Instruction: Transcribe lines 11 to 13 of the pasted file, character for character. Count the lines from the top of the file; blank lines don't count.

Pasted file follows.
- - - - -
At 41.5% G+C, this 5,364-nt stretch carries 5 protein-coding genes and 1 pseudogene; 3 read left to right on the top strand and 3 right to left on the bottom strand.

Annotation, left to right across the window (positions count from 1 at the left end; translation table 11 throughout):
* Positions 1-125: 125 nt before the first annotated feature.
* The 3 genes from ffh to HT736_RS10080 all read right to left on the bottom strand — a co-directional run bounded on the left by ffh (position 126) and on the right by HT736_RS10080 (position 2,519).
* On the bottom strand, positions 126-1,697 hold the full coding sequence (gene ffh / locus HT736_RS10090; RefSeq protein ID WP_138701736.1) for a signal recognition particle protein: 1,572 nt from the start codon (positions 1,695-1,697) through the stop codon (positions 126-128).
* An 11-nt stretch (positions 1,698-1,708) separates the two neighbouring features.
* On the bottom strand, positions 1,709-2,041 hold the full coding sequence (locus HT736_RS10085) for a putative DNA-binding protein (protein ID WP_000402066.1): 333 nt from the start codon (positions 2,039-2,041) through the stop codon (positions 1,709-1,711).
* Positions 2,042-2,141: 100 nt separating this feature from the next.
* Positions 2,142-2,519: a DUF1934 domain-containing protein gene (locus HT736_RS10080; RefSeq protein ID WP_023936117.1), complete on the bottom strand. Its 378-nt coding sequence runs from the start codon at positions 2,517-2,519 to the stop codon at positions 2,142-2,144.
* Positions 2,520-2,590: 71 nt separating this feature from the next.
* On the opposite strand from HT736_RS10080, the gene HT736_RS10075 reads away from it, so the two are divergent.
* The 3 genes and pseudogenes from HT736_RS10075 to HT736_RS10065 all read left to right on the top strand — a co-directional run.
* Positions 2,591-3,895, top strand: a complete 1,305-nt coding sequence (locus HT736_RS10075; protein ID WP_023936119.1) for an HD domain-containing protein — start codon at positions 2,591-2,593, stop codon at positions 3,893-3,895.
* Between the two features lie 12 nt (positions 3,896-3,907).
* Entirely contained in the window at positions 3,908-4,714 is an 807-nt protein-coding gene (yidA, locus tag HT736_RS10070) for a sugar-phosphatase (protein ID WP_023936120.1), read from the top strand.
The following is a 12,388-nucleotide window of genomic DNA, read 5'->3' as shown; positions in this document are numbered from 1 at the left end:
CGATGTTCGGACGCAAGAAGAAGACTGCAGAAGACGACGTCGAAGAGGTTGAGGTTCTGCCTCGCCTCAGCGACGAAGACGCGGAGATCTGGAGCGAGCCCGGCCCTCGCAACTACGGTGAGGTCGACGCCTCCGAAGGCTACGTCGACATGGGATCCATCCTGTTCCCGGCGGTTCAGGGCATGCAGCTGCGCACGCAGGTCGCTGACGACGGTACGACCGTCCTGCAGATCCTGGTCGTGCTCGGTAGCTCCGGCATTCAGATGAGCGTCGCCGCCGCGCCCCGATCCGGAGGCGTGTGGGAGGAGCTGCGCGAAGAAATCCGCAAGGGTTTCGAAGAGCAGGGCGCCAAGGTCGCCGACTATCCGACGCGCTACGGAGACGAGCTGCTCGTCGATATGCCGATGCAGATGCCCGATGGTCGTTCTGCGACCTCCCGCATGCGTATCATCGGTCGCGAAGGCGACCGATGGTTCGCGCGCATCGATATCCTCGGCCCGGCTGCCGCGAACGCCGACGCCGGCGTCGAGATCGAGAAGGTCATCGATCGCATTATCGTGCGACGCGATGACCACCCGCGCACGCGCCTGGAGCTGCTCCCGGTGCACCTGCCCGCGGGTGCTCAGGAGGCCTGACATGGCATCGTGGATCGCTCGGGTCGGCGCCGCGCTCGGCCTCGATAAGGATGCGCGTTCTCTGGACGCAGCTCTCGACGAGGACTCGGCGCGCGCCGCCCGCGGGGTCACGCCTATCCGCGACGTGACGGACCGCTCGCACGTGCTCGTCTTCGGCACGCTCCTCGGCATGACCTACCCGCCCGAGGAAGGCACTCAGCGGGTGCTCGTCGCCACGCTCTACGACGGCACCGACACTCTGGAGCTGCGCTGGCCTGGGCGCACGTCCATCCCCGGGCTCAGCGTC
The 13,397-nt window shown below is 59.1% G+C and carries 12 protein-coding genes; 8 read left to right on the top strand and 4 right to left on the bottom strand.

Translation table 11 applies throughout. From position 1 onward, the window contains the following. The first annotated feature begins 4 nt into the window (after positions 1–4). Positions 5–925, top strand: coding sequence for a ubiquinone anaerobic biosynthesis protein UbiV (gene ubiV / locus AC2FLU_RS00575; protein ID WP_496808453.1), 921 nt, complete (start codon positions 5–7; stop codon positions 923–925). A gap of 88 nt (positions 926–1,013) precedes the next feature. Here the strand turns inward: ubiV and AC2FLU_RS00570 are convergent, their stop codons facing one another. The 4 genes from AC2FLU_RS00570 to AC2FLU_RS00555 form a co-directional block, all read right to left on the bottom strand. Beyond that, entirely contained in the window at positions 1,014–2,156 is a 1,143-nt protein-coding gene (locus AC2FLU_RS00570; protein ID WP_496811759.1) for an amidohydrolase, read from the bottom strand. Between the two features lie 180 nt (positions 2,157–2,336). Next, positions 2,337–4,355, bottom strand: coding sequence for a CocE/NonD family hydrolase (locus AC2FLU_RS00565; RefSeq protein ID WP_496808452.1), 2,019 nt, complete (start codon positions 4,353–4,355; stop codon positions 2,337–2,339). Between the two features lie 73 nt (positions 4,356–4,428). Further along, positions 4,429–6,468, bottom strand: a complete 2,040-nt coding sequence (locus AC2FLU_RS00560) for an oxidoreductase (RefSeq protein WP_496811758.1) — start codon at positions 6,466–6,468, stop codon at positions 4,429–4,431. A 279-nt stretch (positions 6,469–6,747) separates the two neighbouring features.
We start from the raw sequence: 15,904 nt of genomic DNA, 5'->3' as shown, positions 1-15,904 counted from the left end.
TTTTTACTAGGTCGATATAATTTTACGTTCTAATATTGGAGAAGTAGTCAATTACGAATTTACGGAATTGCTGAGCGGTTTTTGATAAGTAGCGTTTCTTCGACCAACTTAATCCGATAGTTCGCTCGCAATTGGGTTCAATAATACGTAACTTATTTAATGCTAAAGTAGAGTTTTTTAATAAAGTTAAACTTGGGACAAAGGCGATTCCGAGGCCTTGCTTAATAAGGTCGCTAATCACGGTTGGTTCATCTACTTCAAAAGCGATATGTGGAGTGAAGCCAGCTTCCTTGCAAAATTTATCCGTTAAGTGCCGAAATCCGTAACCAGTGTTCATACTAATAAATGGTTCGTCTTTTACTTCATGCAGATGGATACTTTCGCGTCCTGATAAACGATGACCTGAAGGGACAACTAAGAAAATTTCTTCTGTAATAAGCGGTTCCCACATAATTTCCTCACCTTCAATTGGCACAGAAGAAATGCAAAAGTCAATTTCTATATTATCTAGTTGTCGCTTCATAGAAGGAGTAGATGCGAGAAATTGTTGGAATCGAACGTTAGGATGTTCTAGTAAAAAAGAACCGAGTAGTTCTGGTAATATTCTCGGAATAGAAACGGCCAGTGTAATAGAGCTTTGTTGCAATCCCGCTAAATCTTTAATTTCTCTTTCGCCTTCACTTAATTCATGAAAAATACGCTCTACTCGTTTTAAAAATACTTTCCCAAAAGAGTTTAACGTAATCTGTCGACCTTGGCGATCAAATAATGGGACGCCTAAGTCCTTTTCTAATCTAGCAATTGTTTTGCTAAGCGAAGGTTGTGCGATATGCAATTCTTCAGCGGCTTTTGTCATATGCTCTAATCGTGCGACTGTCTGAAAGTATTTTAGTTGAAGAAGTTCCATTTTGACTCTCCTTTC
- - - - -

* On the opposite strand from HT736_RS10080, the gene HT736_RS10075 reads away from it, so the two are divergent.
* The 3 genes and pseudogenes from HT736_RS10075 to HT736_RS10065 all read left to right on the top strand — a co-directional run.
* Positions 2,591-3,895, top strand: a complete 1,305-nt coding sequence (locus HT736_RS10075; protein ID WP_023936119.1) for an HD domain-containing protein — start codon at positions 2,591-2,593, stop codon at positions 3,893-3,895.